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Product transfers will be biggest risk to advisers in 2020 – AMI

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  • 09/12/2019
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Product transfers will be biggest risk to advisers in 2020 – AMI
The Association of Mortgage Intermediaries (AMI) has warned advisers that a sharp rise in product transfer business will remain the biggest threat to their businesses next year.

 

It also highlighted there was too much money in the mortgage market at present and emphasised that whatever the election result, faltering business confidence was likely to persist due to the lack of time to negotiate the next stage of the Brexit withdrawal.

In its latest quarterly economic bulletin, the trade body said: “Even if there is a majority government in power on 13 December, the reality is that within the terms of the Conservatives’ deal is a requirement to negotiate another second withdrawal agreement by the end of 2020.

“We are already out of time to negotiate that deal, suggesting there is a strong possibility that the environment of political uncertainty, and faltering business confidence is likely to persist.”

 

Product transfer threat

Within the mortgage market, AMI said the greatest concern was of rising product transfer business and a likely fall in the amount of this which was completed through advisers.

AMI is predicting that gross lending on residential purchase and remortgage in 2020 will dip by around £20bn to £250bn, while product transfers will see a reciprocal uptick to £180bn.

“This will drive a potential reduction in proc fee income for intermediaries based on basic assumptions,” the trade body said.

“In reality, the percentage of product transfers that remain advised is likely to be much lower in 2020 than this year, as lenders pour investment into developing direct remortgage platforms online that encourage borrowers down an execution-only product transfer route.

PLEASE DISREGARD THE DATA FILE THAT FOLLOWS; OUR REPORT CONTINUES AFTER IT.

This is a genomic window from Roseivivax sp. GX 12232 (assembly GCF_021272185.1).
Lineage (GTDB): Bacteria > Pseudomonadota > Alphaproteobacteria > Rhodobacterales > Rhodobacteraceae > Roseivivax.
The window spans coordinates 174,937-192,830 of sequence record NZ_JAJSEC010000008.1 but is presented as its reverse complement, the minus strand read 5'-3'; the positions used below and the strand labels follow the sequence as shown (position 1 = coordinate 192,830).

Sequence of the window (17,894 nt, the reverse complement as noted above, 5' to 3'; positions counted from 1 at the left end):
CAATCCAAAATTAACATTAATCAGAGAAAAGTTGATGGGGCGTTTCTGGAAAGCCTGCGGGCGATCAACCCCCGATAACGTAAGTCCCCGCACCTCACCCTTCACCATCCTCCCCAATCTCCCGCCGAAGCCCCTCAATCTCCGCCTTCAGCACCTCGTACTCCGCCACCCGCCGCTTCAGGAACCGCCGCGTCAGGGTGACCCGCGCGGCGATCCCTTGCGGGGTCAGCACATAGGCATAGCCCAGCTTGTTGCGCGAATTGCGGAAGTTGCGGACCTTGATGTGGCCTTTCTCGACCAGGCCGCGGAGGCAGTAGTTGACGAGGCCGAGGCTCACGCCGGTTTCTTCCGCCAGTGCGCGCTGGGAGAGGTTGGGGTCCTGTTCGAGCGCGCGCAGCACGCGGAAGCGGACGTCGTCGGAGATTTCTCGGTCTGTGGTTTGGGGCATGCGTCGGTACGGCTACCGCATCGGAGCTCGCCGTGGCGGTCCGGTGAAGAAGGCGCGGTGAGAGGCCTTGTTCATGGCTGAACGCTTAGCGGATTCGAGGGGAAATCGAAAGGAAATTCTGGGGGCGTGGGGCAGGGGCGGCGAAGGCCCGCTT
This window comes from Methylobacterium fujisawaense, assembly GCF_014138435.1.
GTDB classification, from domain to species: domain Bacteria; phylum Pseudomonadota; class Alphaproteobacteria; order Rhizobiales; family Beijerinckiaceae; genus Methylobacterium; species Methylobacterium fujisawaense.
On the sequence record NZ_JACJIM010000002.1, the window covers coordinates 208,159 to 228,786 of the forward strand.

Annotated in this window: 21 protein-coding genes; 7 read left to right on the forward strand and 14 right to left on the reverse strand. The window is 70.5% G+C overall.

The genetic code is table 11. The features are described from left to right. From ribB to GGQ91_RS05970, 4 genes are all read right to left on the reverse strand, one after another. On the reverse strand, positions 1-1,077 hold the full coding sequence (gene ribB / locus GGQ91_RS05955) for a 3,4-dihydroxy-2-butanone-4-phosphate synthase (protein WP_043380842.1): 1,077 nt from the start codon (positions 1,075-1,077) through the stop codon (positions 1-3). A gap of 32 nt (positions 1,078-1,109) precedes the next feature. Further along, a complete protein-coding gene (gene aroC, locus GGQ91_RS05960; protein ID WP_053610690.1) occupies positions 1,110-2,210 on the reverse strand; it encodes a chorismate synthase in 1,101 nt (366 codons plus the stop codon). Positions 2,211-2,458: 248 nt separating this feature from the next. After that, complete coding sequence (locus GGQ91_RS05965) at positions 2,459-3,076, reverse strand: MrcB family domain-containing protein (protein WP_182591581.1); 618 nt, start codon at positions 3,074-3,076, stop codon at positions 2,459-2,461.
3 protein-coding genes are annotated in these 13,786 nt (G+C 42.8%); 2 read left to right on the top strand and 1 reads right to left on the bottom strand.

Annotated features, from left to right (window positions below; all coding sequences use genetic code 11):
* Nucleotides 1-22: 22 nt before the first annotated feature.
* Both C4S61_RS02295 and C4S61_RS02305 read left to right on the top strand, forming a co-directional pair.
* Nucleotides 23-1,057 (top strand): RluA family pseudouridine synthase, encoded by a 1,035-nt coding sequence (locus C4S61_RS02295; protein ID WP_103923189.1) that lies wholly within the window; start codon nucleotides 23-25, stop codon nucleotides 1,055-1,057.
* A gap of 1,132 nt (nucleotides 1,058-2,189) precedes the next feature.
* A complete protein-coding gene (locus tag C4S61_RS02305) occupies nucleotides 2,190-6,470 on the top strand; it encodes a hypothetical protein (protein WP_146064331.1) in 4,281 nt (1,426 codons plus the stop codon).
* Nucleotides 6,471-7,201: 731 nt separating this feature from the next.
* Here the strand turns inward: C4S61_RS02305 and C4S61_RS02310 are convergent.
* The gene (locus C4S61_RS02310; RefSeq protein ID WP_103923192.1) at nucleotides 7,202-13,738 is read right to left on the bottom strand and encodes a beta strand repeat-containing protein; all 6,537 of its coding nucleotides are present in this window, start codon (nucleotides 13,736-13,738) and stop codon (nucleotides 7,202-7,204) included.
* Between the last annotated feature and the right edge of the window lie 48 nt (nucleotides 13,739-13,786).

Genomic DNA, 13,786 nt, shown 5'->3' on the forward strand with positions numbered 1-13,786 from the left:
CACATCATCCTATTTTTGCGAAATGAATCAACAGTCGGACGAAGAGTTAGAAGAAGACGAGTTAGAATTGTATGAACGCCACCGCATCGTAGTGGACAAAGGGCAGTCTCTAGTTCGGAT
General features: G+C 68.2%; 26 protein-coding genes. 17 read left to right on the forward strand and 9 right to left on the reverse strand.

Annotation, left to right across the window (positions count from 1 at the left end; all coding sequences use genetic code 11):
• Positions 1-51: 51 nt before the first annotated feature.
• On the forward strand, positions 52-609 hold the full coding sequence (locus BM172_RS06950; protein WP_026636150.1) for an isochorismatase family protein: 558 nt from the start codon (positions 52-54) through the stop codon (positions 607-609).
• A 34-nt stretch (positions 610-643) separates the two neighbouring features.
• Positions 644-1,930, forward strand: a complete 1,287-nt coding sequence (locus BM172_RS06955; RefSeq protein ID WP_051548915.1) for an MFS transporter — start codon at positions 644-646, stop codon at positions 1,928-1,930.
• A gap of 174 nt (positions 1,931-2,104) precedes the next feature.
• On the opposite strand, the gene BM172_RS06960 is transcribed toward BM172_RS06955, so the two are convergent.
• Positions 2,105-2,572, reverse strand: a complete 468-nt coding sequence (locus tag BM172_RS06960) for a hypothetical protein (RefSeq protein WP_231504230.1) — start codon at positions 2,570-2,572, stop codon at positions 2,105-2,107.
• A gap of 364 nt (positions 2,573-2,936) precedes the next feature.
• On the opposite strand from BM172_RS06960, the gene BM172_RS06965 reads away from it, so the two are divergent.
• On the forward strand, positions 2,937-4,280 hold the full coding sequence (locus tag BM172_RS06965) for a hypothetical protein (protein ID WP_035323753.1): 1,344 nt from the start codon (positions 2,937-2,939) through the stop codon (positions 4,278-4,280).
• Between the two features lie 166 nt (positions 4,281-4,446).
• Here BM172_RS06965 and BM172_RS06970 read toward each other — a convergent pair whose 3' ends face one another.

“The challenge for brokers in 2020 will be how they take a greater share of the product transfer market.

“Even if they succeed, revenues will be reduced significantly, which should be a catalyst for intermediary firms to consider integrations with lenders directly to facilitate product transfer business and a further push to raise protection sales penetration,” it added.

This risk far outweighed that of borrowers increasingly taking five-year or longer fixed-rate products, AMI said.

It noted that an influx of borrowers who had previously been sitting on standard variable rates (SVR) accounted for around £100bn in remortgage transactions and that should fill much of the gap created by borrowers fixing for longer.

 

Compliant sourcing and technology

AMI also warned that advisers should be careful when utilising automated advice and product recommendation systems as sourcing systems sit outside the regulated spectrum.

It urged firms to check the efficacy of the outcomes produced by machines against both competitor technology and human advisers.

“Third party firms need to be thinking about how they demonstrate to their users, who rely on their systems to support advice, that they deliver fully compliant outcomes,” it continued.

“Compliance functions within intermediaries will need to consider what they need to see to satisfy their requirements. Disclaimers and disclosure is not necessarily going to be a long-term substitute for system reviews.”

AMI called on the regulator to not overlook the potential for poor customer outcomes as more disruptors come to market using new technology “which might not have been produced by firms fully cognisant of the complexities of the mortgage market and its products”.

“This is not about stopping innovation, it’s about making sure it is done responsibly,” it said.

 

 

 

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